from Wiktionary, Creative Commons Attribution/Share-Alike License

  • adj. Like a sponge; spongy.

from WordNet 3.0 Copyright 2006 by Princeton University. All rights reserved.

  • adj. easily squashed; resembling a sponge in having soft porous texture and compressibility
  • adj. like a sponge in being able to absorb liquids and yield it back when compressed


from Wiktionary, Creative Commons Attribution/Share-Alike License

sponge +‎ -like


  • The bottom of the valley was soggy with water, which the thick moss held, spongelike, close to the surface.


  • But critics say the dam can't prevent most flooding anyway because the biggest problem is caused by deforestation, erosion and loss of wetlands that act as a natural spongelike buffer along river banks.

    China Rains Test Dam's Ability to Control Floods

  • Next, the scrambled eggs, which had spongelike mounds of torn-up, dry bread soaking in them already, was poured straight in.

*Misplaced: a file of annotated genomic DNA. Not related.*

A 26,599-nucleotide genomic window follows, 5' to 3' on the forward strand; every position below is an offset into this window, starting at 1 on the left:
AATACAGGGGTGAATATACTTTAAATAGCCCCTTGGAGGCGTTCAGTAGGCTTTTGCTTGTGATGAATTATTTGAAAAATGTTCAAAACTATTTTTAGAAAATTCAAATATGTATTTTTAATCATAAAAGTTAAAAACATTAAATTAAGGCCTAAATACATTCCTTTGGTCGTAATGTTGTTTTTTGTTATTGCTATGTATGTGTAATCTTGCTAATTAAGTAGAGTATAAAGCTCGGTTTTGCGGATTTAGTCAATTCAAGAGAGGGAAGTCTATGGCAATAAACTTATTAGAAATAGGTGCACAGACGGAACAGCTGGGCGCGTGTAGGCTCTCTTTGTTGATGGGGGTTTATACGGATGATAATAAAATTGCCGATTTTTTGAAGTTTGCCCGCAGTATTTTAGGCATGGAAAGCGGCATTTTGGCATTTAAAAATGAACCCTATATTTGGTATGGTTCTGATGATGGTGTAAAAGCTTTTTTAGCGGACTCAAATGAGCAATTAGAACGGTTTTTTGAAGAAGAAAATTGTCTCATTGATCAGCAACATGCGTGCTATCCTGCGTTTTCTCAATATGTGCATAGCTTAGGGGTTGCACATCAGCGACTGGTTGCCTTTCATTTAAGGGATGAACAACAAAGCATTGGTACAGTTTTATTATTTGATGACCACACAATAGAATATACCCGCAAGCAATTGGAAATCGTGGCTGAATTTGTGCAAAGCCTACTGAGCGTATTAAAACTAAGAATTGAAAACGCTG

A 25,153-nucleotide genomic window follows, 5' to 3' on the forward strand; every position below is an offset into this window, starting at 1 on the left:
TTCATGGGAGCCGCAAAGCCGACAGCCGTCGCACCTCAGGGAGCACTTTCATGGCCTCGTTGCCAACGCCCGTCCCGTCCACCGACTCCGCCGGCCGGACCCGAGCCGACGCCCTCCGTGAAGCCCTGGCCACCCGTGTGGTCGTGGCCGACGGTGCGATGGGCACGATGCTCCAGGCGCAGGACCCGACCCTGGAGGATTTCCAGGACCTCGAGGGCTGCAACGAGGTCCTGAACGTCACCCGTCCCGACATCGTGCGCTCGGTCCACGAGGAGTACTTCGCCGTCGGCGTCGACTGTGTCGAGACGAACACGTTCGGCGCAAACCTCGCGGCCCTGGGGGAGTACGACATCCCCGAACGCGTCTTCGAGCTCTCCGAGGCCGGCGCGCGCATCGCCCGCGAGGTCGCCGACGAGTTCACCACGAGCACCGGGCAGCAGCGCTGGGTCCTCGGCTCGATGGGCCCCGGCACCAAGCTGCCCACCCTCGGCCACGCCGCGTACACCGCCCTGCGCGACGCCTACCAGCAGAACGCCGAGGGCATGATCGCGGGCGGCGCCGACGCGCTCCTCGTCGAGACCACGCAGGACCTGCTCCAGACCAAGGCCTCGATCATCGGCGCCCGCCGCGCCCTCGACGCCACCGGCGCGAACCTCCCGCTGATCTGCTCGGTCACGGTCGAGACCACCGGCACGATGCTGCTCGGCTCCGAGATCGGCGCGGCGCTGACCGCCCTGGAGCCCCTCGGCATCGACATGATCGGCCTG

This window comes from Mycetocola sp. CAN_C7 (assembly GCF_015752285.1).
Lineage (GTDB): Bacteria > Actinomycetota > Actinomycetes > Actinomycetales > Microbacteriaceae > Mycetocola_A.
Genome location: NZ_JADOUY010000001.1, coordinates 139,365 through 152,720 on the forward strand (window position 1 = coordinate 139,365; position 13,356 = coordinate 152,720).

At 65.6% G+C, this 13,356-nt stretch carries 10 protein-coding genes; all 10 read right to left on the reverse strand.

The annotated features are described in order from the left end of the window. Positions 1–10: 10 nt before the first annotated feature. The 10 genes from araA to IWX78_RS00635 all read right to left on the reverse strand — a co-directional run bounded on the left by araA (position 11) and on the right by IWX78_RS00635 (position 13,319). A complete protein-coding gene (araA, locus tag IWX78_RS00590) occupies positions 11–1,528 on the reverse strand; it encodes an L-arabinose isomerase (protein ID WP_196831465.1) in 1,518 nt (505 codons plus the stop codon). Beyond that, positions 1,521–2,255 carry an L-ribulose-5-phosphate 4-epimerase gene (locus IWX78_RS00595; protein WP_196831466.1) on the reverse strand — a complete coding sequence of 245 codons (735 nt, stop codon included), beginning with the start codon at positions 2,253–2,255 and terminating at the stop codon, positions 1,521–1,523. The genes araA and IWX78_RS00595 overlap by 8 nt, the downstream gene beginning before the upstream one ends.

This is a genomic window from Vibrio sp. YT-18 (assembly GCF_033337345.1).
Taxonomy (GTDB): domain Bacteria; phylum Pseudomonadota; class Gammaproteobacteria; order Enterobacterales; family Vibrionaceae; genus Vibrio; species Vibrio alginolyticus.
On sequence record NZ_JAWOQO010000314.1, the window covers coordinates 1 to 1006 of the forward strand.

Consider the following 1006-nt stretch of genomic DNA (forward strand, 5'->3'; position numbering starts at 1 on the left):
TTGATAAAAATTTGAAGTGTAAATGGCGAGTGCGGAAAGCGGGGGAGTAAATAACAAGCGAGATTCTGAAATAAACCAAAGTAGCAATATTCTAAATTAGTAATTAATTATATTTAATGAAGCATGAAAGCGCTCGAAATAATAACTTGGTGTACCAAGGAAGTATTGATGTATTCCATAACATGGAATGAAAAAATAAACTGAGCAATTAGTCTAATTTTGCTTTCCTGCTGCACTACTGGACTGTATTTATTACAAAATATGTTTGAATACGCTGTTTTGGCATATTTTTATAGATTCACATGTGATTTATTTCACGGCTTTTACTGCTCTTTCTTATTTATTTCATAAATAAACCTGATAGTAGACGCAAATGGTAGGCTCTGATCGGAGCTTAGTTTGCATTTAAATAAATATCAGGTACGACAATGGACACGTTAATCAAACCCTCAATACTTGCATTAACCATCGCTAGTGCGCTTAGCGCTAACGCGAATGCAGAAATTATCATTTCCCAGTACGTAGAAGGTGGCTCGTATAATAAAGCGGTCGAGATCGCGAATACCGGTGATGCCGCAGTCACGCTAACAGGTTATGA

Flowering Broccoli & Stale Bread Frittata

  • In these profound concluding moments of the life of one so great, one left on Earth is also made liquid, open, and vulnerable—lines softened and spongelike so that everything said, done, smelled, or sensed leaves a deep track.

    When Animals Speak

  • Crisp — the wonton crust crumbles in my mouth like a potato chip; crunch, its crumbs mixes in with the savory, spongelike egg filling, crackling with each turn of my jaw.

    Crispy Mini Quiches

  • When it hits the ceiling, it meets a grid of spongelike diffusers that spread the music back over the audience with an almost golden quality.


  • It is heavier and wetter, spongelike and unwieldy.

    If I Am Missing or Dead

  • As I pick up the sheet of stamps, the caterpillar advances around and around the edge, and I see his feet: three pairs under the head, four spongelike pairs under the middle body, and two final pairs at the tip, pink as a puppy's hind legs.

    "A Caterpillar on the Desk"

  • The result is a brown, brittle, spongelike bean, with the holes in the sponge filled with carbon dioxide.

    On Food and Cooking, The Science and Lore of the Kitchen

  • The parents scolded and swore at them peevishly, and beat their spongelike bodies, soaked with liquor; then more or less systematically put them to bed, in order to rouse them to work early next morning, when the bellow of the whistle should sullenly course through the air.



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